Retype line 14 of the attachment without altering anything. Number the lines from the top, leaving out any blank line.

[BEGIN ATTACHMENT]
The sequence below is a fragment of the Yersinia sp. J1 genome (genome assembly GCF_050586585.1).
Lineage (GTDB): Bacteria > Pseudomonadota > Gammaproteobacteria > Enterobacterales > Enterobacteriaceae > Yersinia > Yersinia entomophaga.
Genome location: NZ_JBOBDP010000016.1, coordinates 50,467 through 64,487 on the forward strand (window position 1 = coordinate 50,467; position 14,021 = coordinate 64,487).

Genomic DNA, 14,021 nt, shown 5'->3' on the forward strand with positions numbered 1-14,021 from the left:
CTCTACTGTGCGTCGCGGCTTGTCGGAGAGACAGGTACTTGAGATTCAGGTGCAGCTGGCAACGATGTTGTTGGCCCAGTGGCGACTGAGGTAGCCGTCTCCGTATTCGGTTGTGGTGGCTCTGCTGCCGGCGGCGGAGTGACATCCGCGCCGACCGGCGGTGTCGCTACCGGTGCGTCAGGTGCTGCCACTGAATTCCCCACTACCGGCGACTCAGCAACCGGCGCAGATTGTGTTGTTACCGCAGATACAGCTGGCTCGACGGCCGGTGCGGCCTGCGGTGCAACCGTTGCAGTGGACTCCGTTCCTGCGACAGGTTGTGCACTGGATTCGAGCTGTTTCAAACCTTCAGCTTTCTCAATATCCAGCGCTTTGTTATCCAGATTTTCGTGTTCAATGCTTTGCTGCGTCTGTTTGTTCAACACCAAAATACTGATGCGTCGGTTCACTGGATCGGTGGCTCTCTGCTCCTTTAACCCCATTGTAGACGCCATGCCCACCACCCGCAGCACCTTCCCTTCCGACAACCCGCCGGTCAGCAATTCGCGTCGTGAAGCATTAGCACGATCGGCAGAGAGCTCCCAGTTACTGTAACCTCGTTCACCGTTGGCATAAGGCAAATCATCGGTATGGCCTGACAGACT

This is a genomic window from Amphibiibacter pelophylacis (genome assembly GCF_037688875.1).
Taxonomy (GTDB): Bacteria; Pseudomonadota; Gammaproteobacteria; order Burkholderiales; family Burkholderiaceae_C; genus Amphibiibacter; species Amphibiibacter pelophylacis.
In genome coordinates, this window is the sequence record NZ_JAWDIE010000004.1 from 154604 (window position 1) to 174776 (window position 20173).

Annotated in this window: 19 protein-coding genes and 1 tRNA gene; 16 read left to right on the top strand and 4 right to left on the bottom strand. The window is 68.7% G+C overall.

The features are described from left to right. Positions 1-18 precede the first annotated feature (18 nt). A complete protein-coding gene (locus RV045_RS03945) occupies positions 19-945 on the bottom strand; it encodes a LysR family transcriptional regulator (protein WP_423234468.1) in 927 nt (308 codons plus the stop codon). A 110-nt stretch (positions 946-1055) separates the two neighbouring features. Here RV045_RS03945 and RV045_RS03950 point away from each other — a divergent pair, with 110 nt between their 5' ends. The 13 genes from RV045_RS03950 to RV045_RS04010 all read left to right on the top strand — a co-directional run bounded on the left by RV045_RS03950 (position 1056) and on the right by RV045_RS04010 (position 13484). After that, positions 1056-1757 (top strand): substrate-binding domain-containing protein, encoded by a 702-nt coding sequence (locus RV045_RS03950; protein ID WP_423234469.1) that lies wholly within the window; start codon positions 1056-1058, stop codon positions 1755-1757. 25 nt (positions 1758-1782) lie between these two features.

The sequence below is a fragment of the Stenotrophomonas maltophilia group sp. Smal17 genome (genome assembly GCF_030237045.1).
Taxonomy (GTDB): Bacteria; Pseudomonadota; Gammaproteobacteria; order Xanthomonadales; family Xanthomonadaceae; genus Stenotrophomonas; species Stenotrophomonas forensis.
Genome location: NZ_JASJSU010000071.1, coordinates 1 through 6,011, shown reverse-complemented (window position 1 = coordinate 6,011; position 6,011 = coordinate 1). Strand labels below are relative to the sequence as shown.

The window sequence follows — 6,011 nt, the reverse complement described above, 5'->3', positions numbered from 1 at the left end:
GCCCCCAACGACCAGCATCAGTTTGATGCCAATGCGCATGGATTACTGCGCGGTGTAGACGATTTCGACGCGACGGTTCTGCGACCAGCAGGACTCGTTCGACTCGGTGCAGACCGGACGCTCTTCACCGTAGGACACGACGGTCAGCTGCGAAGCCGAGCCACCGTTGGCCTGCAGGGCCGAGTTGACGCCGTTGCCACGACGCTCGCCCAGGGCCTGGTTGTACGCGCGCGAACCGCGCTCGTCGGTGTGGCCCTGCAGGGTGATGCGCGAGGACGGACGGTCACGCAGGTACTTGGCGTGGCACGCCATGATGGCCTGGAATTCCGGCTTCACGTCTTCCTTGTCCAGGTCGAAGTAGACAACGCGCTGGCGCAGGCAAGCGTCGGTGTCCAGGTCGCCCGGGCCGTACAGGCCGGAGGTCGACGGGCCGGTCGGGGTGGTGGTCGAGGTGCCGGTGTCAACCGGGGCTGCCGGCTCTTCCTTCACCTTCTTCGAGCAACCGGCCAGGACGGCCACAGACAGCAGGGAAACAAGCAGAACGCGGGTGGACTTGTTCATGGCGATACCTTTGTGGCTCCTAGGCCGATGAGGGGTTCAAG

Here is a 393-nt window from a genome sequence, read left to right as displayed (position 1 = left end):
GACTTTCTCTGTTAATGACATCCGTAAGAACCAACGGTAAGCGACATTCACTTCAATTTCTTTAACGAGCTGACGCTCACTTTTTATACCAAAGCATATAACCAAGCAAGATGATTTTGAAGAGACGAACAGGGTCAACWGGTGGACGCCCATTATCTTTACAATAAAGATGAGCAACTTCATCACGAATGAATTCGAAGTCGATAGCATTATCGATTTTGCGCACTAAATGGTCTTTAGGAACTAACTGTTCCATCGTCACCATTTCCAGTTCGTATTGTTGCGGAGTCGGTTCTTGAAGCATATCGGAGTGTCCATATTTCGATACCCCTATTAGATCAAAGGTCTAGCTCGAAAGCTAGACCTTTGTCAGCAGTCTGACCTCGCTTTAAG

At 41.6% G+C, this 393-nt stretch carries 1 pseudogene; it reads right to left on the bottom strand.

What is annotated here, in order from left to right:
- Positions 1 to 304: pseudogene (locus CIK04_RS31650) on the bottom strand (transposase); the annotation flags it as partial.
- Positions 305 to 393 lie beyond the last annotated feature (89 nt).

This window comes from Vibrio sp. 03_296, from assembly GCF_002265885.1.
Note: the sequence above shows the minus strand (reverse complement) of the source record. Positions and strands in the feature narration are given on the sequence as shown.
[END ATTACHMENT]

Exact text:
The window sequence follows — 6,011 nt, the reverse complement described above, 5'->3', positions numbered from 1 at the left end: